Rural health resources impact every facet of agriculture
My name is Andee Baker. I am a junior at Montana State University (MSU) studying agriculture communications and psychology. Before coming to school, I grew up as a fourth-generation farmer on a diversified agriculture operation focused on swine production in Park City, Montana. I have maintained my connection to agriculture roots in college through joining various clubs, including Collegiate Young Farmers and Ranchers. I joined CYF&R in the fall of 2019; however, I did not get more involved in the Farm Bureau until this summer, when I had the opportunity to intern with the American Farm Bureau Federation in Washington, D.C.
I heard about the ACE Program from past ACE participants in my area. Becoming more involved at the county level has helped me create lasting connections with agriculturists in my area and learn about programs such as ACE. While I had been considering this program since this summer, I became sold on the lasting impacts of ACE at the 2021 Montana Farm Bureau Annual Convention. I saw the videos that showed the members' individual growth through this program. I want to continue my personal development, and ACE was the best next step!
Since joining the ACE Program, I have become the treasurer of the CYF&R Chapter at MSU. I have helped organize our funding and have helped plan events for students as our officer team works to increase our membership. It is not easy to be present at all Carbon-Stillwater County events while being at college in Bozeman. However, I would like to work with our local YF&R Chairperson, Tysa Oswald, to create a more active YF&R committee by gaining membership and planning events with the Yellowstone County Farm Bureau.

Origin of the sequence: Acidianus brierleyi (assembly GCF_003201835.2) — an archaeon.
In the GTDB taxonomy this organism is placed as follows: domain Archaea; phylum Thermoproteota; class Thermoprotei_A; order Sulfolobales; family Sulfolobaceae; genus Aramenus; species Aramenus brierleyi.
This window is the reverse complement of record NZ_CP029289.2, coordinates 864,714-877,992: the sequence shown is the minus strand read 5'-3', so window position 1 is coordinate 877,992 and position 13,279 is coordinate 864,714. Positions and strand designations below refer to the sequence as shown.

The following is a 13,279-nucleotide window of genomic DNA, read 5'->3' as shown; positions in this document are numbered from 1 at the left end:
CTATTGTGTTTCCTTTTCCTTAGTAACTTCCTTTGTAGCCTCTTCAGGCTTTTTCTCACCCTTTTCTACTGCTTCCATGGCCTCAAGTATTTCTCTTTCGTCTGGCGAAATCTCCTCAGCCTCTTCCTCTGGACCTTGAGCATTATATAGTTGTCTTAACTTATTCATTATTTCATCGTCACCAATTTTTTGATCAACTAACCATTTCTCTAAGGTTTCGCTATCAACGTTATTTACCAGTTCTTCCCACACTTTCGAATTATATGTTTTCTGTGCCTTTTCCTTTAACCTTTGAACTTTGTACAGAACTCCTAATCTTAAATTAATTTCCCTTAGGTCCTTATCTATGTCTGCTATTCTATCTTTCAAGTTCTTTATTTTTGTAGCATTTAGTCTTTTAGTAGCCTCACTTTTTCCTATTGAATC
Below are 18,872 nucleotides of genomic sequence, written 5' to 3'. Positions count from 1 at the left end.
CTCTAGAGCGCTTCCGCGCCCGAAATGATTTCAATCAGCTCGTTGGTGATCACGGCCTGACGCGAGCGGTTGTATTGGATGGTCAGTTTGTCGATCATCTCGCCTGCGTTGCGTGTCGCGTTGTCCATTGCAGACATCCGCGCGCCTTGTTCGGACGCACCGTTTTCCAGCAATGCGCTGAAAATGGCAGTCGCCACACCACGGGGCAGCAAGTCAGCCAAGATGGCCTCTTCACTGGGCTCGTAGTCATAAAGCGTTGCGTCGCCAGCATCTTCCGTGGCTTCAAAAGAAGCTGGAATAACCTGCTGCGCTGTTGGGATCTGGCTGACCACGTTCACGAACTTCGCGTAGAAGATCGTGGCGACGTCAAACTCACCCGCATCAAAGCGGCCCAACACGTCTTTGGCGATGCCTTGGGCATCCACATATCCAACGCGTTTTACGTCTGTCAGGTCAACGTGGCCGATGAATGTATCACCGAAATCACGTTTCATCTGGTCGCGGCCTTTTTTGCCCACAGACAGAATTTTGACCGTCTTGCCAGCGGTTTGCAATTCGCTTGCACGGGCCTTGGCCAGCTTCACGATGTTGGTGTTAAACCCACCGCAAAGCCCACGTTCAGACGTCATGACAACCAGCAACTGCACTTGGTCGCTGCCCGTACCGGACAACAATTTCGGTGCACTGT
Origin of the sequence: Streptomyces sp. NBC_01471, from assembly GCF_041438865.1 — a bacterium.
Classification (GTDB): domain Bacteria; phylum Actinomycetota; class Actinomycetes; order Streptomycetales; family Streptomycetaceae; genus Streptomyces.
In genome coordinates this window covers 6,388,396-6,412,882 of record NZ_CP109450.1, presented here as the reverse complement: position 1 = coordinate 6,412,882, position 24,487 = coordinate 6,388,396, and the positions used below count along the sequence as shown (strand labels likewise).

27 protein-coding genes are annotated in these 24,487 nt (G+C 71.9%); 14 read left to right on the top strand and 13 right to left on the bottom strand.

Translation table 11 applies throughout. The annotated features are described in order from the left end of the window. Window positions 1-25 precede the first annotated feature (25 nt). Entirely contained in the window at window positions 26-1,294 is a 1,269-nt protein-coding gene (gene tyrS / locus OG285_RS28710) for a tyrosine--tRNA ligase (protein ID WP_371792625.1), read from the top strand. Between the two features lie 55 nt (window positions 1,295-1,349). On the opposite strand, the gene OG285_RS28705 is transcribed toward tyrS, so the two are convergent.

Every industry and individual has a different issue that is their priority. Yet, I find that the lack of health resources in rural communities affects every facet of agriculture. It takes a person in Winifred over an hour to get to a hospital, and there is a lack of mental health resources in rural communities. We cannot expect farmers and ranchers to feed the world if they cannot stay healthy, making this the most critical crisis in agriculture.
I plan to use the skills I am developing in ACE to better the CYF&R Chapter at MSU. Using some of the techniques and knowledge I learned in the first seminar, our collegiate chapter has already nearly doubled in size, and members continue to come to meetings and events. Additionally, when I am back at home in Park City, I plan to be an active member of the Carbon-Stillwater County Farm Bureau as we work to build up our YF&R chapter locally.
I recently attended the Young Farmers and Ranchers Conference in Louisville, Kentucky. I saw nearly a thousand attendees from across the country share their passion for agriculture to promote the number of industries involved in agriculture. Amongst other agriculturists, it was clear that many facets of agriculture seen in Montana, such as Pulse Crops and Wheat Production, were not national priorities. We need rural farmers and ranchers to be a voice across the country for our local industries. They can help educate the other agriculture industries, policymakers, and the public.
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